“There is nourishment like bread that feeds one part of your life and nourishment like light for another. There are many rules about restraint with the former, but only one rule for the latter–Never be satisfied. Eat and drink the soul substance, as a wick does with the oil it soaks in. Give light to the company.”—Rumi
My heart was breaking into a thousand pieces. From the center of my soul, I felt the shards of accusations, regret, and all those unsaid words exploding from within my body and moving in an outward trajectory piercing my flesh—my mistakes visible for all to see. The car of the past, in which I was the driver, was rushing, speeding, racing, and breaking all speed limits–accelerating too quickly to control. The vehicle of the present was dead ahead. The impact was coming. It could not be avoided. I attempted to bear down on the brakes, but the collision was inescapable. Bracing, knowing it was coming, the impact, the pain, the unavoidable blood, carnage, and most likely, death, was seconds away . . .
Gasping for air, as if fighting to stay afloat after being capsized into a tumultuous, tempestuous sea, I sat bolt upright in my bed feeling my heart race, sweat dripping down my neck, back, chest, and arms, wondering if I was really alive. Gradually respiration resumed a more regular rhythm, allowing my heart to pound with less voracity. The cloak of darkness that is 2:00 am enveloped me with little solace. Emotional rubble from the impact once more pierced my heart as if stepping barefoot onto a tile floor covered with the remains of a fractured light bulb. It was as if the metaphorical bulb of what seemed like a well-intended, great idea had suddenly shattered, leaving only a black hole from which there was no escape.
Days later, the waves of emotion, with little to no warning, would heave, pitch, and swell with its nauseating and dizzying effects. Was there no Benadryl for emotional sickness? Was there no salve for the raw and blistered soul?
“But what is visible? The golden present. Think of the golden present, sow what is necessary, what is right. Sow good thoughts, sow good deeds . . .”—Sri Swami Satchidananda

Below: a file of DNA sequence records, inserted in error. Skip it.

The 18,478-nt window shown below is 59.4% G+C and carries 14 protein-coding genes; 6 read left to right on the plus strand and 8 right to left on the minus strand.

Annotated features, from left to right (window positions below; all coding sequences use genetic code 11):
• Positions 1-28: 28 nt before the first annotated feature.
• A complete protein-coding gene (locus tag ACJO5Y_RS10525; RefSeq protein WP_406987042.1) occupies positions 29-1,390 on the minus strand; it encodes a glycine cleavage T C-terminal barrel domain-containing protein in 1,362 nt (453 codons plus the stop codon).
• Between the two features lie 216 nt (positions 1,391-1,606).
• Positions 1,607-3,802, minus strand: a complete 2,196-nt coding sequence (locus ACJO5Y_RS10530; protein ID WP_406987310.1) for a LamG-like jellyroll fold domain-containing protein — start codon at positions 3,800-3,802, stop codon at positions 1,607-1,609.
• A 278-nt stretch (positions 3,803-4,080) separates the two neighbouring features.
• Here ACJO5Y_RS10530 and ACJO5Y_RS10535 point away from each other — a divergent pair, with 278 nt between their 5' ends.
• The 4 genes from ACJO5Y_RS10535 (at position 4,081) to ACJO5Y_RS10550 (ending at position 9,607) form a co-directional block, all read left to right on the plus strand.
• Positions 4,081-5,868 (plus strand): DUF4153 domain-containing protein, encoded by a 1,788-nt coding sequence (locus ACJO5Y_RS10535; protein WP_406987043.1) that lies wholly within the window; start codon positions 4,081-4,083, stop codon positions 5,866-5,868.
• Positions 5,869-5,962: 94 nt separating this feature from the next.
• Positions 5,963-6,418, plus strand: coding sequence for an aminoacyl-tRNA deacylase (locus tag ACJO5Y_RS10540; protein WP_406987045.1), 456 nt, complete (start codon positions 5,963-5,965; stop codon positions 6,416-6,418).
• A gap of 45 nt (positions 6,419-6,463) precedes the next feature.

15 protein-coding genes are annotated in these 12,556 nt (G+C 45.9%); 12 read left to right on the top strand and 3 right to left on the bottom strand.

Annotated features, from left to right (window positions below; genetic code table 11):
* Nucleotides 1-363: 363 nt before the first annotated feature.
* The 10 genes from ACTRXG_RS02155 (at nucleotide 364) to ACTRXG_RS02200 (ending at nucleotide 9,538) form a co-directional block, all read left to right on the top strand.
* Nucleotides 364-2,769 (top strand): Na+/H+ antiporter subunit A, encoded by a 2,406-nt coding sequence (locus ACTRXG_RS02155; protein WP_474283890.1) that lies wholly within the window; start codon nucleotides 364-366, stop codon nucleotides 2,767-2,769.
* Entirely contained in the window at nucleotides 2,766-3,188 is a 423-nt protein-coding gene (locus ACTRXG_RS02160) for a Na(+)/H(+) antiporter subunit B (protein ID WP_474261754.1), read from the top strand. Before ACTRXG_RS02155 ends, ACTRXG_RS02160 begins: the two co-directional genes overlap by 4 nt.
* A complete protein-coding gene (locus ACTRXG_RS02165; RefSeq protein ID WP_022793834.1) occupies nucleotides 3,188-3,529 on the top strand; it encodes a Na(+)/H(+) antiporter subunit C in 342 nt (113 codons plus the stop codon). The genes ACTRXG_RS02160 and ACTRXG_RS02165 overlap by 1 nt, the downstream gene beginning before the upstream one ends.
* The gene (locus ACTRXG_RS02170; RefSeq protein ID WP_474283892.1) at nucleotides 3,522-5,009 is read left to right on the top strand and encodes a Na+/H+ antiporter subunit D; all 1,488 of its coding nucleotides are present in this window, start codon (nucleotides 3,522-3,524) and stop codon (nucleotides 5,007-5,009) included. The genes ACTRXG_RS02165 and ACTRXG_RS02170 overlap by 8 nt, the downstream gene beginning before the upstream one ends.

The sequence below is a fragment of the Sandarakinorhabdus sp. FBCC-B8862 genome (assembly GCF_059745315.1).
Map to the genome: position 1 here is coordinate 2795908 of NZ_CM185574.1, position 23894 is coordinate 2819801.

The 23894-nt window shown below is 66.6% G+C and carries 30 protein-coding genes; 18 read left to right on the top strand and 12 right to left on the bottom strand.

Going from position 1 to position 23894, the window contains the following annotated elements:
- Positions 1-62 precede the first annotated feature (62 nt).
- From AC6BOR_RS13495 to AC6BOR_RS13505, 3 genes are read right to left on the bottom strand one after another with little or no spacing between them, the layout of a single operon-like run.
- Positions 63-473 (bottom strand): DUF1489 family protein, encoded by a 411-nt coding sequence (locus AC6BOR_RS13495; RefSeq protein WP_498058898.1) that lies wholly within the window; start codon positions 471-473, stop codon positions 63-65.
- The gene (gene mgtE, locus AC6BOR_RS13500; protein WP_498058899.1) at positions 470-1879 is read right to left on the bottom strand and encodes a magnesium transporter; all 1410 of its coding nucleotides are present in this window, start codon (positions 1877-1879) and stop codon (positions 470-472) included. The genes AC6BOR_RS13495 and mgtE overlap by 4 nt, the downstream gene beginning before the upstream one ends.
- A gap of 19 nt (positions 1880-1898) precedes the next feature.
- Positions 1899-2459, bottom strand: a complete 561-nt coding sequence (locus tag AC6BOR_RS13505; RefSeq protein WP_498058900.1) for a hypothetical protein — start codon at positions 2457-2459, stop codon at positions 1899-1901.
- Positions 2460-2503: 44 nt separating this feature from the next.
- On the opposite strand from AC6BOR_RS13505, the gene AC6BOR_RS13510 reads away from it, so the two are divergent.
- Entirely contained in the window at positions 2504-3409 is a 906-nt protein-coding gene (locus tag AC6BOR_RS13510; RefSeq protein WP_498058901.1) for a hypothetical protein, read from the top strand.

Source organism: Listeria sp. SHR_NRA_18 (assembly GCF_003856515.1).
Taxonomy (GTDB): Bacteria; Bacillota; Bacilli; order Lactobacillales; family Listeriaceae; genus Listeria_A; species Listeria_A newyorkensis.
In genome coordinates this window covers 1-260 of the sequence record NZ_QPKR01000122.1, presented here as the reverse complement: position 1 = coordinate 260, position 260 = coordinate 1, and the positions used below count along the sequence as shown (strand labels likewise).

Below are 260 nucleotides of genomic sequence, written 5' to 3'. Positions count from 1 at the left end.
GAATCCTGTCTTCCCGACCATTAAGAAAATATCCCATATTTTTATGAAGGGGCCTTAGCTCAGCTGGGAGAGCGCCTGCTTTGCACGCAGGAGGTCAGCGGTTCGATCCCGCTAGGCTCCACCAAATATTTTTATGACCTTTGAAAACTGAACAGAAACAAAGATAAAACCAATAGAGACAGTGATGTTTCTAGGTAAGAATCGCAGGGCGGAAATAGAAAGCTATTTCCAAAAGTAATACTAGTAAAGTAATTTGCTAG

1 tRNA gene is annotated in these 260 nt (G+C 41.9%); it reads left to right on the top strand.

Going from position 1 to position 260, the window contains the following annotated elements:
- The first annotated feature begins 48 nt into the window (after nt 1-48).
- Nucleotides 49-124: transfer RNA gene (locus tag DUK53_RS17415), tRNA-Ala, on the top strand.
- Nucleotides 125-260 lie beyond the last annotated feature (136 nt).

Wait, what? I read and reread those words clinging to them with great wonder as if I were Charlie with the winning ticket to the Wonka chocolate factory. The golden present. The. Golden. Present.
Riding the raft of remorse and repentance did nothing. Nothing to change the past. Nothing to affect the outcome. It was what it was. But the golden present, the winning ticket, was doing what was right, now. This is what could be changed. This is what could be done, and it began in my head and my heart.
The soul needs nourished; and, one must soak in that nourishment as a wick in an oil lamp in order to give light to others as Rumi once wrote. This notion reminds me of what airlines advise parents: In the case of an emergency, put the oxygen mask on first in order to effectively help your children. Feed the soul and the mind with words of encouragement. Focus more on the positive, let go of the mind’s desire to attach to the negative. Seek, read, listen to words, scripture, and other texts that offer timeless wisdom and nuggets of valued truth in order to train and guide the mind, fueling the soul.
More importantly, judge less, beginning with myself. If I am to be transparent, I have battled with self-worth throughout my life. I have spent countless energy, especially during my younger years, saying, “If only I could be better; if only I could be good; if only I were more like this person or that person . . . then ___________ (fill in the blank) would happen.” It was, and, even today, at times, the erroneous belief of my ego that my actions could control, influence, or otherwise affect the outcomes of others’ actions, beliefs, or behaviors.
Perhaps, it is the curse of my empathic nature. Due to the fact, I can often sense others’ emotional energy, I sometimes have urges to fix, fight, or flee from people. It can a bit manipulative, if I think about it–trying to alter the actions of another. Therefore, it seems to me that the proverbial broken light bulb of the past now needs replaced with a new light, one that is brighter, more golden, as it were.
I cannot change my past thoughts, words, and actions. However, I have been given the present, and a new light shines on this realization. It is up to me to stop dwelling on the past and begin sowing seeds in a new way. Like an organic farmer giving up fertilizers and pesticides that often deplete the soil of nourishment, I, too, must put aside poisonous ways. I must continually till and remove the weeds of past behaviors, including judgment that inevitably will rise with regularity, threatening to overtake the seeds of positivity. It will not be easy; and, change will not occur lineally, as I would prefer, but rather, in fits, starts, and spurts with setbacks in between. In fact, the best advice can be found in Rumi’s words—“Never be satisfied.”
May my life become as the wick for which Rumi spoke—properly fueled, illuminating in the golden present, in order to offer that light to others.